Hannah's suffering had drawn her heart to God and, I would suggest, this allowed God to place His burdens and concerns on her heart as well. As a result, in the process of her trial and growth, I believe Hannah came to see the needs of Israel and it caused her to dedicate her son to God and to the needs of her nation. This meant devotion and dedication to rearing her son to know, love, and serve God. God used the pain in her life to provide for Samuel, the great prophet of God.
Moms and dads, never discredit the pain or sufferings life brings. No matter what their cause or source, sufferings are allowed by God and are tools by which He trains us so that we become the kind of wife, husband, mother, father, son or daughter God can use for His purposes.
Just when it seemed that there was no hope for the nation, God intervened in grace, but He did so in response to the prayers of a godly woman named Hannah, whose name means "grace." God gave Hannah a son whom she named Samuel, probably meaning to her either "heard of God" or "asked of God". Technically, the name Samuel means "his name is God" or something similar, but by assonance (the similarity of sounds) she may have understood his name to mean "heard of God." The Hebrew word "asked" is sa'al, the word for "heard" is sama`, and the word for God is el.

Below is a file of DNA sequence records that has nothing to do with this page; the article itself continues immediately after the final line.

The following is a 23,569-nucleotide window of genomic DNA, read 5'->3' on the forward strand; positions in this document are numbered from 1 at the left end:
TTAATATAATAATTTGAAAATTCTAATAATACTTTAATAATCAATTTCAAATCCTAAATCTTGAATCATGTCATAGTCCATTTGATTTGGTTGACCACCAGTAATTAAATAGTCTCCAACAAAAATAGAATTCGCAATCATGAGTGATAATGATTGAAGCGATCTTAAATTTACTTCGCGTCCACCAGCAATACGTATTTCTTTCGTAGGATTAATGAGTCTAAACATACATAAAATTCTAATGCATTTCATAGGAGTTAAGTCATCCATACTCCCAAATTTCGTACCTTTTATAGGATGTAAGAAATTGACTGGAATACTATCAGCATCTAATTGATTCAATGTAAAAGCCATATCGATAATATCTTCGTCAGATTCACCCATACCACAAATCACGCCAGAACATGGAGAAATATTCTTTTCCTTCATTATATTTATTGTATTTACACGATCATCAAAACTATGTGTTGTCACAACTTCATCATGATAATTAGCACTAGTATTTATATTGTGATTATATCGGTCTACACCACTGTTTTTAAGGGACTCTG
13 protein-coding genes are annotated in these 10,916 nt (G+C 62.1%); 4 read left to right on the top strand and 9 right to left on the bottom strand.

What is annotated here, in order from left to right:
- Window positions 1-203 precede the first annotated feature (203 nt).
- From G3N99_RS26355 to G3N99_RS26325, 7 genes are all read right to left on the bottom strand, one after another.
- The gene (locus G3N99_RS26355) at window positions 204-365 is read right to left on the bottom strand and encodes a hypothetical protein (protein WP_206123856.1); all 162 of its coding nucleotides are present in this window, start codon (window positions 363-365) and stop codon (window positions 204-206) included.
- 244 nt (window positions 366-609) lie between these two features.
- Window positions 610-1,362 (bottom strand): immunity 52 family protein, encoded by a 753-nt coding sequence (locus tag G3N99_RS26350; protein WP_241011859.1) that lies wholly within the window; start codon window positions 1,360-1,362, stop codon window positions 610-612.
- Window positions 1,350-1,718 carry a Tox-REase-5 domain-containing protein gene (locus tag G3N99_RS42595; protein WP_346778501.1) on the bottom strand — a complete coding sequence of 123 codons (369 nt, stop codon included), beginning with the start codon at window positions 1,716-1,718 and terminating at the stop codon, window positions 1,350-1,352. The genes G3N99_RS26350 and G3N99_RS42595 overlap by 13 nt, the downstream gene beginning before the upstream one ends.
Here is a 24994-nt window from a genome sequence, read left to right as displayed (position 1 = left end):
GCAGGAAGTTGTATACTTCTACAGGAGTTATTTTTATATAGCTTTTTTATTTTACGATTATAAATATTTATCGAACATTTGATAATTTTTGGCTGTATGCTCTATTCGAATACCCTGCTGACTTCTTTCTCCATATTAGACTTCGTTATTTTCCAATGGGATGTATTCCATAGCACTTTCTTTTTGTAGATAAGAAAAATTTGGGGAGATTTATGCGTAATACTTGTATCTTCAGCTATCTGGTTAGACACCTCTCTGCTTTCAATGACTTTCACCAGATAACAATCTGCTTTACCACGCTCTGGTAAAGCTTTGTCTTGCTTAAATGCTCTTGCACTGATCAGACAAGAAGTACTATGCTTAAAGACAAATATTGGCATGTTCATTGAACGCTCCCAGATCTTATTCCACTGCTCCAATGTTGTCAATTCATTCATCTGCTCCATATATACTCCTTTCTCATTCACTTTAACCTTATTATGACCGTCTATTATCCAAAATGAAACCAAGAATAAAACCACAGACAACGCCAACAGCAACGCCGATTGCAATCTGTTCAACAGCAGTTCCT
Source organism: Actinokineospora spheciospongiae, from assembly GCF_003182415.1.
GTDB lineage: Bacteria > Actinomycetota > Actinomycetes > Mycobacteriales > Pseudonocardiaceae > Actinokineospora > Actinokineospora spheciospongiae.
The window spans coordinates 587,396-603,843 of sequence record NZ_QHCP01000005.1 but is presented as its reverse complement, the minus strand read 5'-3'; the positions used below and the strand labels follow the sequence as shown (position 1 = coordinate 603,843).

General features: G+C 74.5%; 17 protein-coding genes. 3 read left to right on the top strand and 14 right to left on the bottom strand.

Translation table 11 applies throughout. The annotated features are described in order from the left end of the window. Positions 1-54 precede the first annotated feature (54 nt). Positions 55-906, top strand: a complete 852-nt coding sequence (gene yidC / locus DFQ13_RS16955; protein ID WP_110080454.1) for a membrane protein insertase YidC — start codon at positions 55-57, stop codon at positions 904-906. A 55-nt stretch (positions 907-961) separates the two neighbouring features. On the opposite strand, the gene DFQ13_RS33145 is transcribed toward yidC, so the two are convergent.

1 Samuel 1:5-7 but to Hannah he would give a double portion, for he loved Hannah, but the LORD had closed her womb. 6 Her rival, however, would provoke her bitterly to irritate her, because the LORD had closed her womb. 7 And it happened year after year, as often as she went up to the house of the LORD, she would provoke her, so she wept and would not eat.
Another concept we can learn from Hannah's experience is that the problems we face in our family relationships or various situations may often go on for years before God resolves them or changes the situation for us. Note the emphasis in verse 7 of "year after year." But Hannah never gave up. Being human she undoubtedly had her ups and downs; she may have wanted to run away at times, or get even with a sharp tongue, or with piece of pottery over the head of Peninnah. But ultimately, all of this caused her to turn more and more to the Lord for deliverance and supply. He alone could be her horn of strength. As the Psalmist wrote, "soul, hope in God alone."
But it is essential that you respond with trust in the mercy and goodness of God. No bitterness or rebellion must be permitted to cloud your vision of him even when he seems not to answer. Otherwise the pain designed to enrich and deepen your relationship with him might have the opposite effect as you allow yourself the luxuries of self-pity and doubt (John White, Daring to Draw Near, Inter-Varsity Press, p. 90).
What can we learn from Hannah's experience?
(1) No matter how long we may have been praying for that husband or wife or son or daughter or (you name it), don't stop. Keep praying and waiting on the Lord; keep drawing near to Him. Draw near to God and He will draw near to you.
(2) Find out what God is seeking to do in and with your life as well. What character virtues is God wanting to write on the tablets of your heart, or what prayer requests is God wanting to place on your lips? Faith, faithfulness, commitment, burden for your family, for your neighbor, your neighborhood, your nation? Might it be prayer for someone's growth, change, salvation? Maybe God is leading you through your pain to the ministry He has for your life.